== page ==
Failed dog breeder sentenced for animal cruelty

A former Prince George man narrowly escaped being sentenced to jail time for running a dog-breeding business on a Chief Lake Road property that got out of control, with some of the animals launching a reign of terror over the neighbourhood.

Provincial court judge Randall Callan reluctantly agreed Wednesday to a joint submission from Crown and defence counsels for a four-month conditional sentence - effectively house arrest - for Kim-Canh Dinh, 39. He is also prohibited from owning animals for three years.

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Dinh, who pleaded guilty to two of the charges he was facing, now lives in Surrey where he will serve the time. He was also ordered to pay more than $2,400 in restitution for veterinary bills, although it appears he's paid back most of that total.

He had been breeding Tibetan Mastiffs on his 1600-block Chief Lake Road property. The breed is highly valued, fetching prices as high as $5,000, the court was told. But Dinh had little previous experience raising dogs and the breed is large and known to be protective.

The enterprise escalated into a safety concern when three of the dogs began attacking other dogs and confronting people in the neighbourhood. Over eight months, beginning in early November 2014, police received seven complaints. When RCMP were able to get hold of Dinh, he promised to get the dogs under control, but they remained a problem.

It reached the point where one dog walker carried a baseball bat and another changed her route. Neighbours also turned to the office of Prince George-Mackenzie MLA Mike Morris seeking help.

In one instance, three of the dogs attacked a small dog being walked along Chief Lake Road. The owner let go of the leash to allow her dog to defend itself and when she tried to intervene, one of the dogs went after her. The two others had got hold of her dog's throat and haunch and had a neighbour not been able to chase the attackers away, it would have been killed, the court was told.

In mid-July 2015, the SPCA and the RCMP executed a search warrant on the property.

They found three adults in a small shed where the conditions were described as deplorable. Its floor was covered in machine parts, buckets and hair, dirt and dog feces.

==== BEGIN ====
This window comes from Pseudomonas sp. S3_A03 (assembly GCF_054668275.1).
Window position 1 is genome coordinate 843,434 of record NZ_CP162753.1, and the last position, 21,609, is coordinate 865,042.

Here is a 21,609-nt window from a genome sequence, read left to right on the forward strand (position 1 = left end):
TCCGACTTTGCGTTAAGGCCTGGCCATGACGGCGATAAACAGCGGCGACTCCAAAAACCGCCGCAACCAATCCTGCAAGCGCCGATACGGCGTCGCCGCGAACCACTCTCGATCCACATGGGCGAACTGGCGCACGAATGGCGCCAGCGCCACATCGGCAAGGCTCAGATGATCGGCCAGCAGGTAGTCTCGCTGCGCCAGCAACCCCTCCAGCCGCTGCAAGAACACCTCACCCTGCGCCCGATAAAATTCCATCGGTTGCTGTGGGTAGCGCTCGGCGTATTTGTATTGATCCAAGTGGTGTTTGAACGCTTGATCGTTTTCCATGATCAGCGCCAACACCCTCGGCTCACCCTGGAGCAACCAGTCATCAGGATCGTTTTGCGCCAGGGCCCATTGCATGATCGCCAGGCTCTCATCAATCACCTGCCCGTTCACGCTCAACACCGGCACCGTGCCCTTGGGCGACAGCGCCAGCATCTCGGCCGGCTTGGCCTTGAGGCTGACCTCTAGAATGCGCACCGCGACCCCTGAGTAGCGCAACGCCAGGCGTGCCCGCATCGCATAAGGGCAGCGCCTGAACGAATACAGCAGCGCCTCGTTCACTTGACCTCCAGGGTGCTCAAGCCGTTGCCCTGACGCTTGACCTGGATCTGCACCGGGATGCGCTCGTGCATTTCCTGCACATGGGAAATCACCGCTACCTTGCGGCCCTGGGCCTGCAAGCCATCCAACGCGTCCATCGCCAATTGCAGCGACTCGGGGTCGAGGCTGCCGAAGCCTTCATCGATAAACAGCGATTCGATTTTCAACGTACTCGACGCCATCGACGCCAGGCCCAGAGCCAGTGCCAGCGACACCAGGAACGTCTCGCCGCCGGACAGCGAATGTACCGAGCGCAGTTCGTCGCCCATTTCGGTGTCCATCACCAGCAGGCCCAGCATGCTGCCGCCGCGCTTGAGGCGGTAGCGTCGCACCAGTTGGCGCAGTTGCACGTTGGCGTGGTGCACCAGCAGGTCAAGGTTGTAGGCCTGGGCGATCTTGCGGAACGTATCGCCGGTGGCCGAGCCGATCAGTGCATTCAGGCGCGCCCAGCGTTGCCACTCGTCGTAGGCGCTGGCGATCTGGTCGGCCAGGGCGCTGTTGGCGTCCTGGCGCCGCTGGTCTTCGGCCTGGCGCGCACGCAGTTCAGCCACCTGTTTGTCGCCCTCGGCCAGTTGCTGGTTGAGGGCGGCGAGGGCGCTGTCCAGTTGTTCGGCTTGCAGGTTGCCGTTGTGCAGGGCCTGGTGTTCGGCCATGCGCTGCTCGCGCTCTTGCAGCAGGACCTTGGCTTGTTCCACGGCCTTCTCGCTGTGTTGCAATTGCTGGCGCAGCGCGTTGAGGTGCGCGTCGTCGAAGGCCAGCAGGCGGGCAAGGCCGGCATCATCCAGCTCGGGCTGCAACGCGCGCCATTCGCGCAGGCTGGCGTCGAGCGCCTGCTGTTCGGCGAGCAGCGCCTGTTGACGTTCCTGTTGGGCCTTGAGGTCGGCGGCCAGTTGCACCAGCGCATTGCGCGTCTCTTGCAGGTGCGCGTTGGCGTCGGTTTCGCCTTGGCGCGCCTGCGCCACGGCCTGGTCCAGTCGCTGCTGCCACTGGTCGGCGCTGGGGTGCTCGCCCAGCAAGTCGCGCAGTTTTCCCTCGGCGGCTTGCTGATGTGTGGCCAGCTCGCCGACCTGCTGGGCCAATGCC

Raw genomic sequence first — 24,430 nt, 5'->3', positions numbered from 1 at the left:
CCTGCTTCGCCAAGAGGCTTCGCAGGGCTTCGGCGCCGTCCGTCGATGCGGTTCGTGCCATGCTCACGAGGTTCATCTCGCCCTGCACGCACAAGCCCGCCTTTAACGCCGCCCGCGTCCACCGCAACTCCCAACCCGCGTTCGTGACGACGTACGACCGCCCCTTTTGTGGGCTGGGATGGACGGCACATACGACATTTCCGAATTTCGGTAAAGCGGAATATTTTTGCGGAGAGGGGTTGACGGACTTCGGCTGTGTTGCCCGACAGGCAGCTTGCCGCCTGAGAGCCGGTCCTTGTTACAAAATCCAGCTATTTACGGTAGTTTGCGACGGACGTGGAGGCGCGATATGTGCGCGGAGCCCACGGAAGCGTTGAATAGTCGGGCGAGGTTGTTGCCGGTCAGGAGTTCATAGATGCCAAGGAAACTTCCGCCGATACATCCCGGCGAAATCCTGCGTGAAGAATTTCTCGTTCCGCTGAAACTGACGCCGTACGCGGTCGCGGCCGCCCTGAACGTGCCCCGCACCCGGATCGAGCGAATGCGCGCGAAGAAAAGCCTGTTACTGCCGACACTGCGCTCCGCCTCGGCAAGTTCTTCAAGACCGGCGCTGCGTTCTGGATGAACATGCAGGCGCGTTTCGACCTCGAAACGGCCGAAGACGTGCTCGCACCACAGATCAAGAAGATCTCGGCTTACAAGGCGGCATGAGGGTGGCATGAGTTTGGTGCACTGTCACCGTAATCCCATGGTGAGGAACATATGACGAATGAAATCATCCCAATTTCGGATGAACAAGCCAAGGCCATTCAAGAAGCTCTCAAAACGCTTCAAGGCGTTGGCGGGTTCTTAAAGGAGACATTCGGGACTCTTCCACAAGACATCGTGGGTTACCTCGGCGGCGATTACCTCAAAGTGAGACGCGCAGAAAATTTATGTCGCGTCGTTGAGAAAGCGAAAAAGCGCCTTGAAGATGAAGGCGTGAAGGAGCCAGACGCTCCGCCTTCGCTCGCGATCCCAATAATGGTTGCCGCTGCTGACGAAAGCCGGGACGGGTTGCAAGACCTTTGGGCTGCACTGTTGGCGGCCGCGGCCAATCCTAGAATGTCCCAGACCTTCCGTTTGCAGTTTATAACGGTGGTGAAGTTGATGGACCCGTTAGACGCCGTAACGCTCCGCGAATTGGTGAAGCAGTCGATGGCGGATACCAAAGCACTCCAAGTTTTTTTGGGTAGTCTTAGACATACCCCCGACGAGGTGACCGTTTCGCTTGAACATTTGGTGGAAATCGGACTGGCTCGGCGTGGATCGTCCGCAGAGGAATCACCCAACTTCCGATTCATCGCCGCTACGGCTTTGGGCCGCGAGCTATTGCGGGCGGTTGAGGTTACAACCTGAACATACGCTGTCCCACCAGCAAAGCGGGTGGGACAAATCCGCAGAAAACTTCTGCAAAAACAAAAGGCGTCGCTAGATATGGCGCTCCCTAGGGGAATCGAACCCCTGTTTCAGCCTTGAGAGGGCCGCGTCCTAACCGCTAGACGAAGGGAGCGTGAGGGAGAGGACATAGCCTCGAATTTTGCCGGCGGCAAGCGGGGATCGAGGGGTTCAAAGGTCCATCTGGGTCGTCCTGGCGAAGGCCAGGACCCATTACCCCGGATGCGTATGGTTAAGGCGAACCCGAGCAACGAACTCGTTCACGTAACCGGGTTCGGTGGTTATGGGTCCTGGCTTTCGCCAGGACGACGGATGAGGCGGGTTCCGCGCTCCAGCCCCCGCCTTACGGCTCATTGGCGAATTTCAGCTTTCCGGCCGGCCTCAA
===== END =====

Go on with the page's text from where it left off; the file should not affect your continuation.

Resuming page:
Four adolescent dogs and another adult running loose on the property were also seized. Two of the adolescents were in decent shape although underfed.

But the hair on all of the dogs was matted and covered in feces and urine. And one had a full-body skin infection and needed surgery to repair both eyelids, which had drawn over, and to remove a piece of wood that had become imbedded in its rear. Another also need surgery on one eye and one of the adults had to be put down due to hip dysplasia, although Dinh stressed through his lawyer that the dog had the problem when he adopted it.

The three other adults were destroyed because of their aggressiveness.

In apologizing to the court, Dinh claimed the adults had good temperaments until they had litters. They then turned into "super guard dogs," he said, but added that was no excuse for what happened.

If not for his decisions to plead guilty and apologize, Callan told Dinh he would have been sent to jail.

"What happened with these dogs and the neighbours, it certainly raises alarm bells with me," Callan said but added he's obligated to accept a joint submission if it's in the public interest.

"This one comes might close [to falling short of that standard]," Callan continued.

Dinh had pleaded guilty to one count each of failing to properly care for an animal under the Criminal Code and causing an animal to be in distress under the Prevention of Cruelty to Animals Act,

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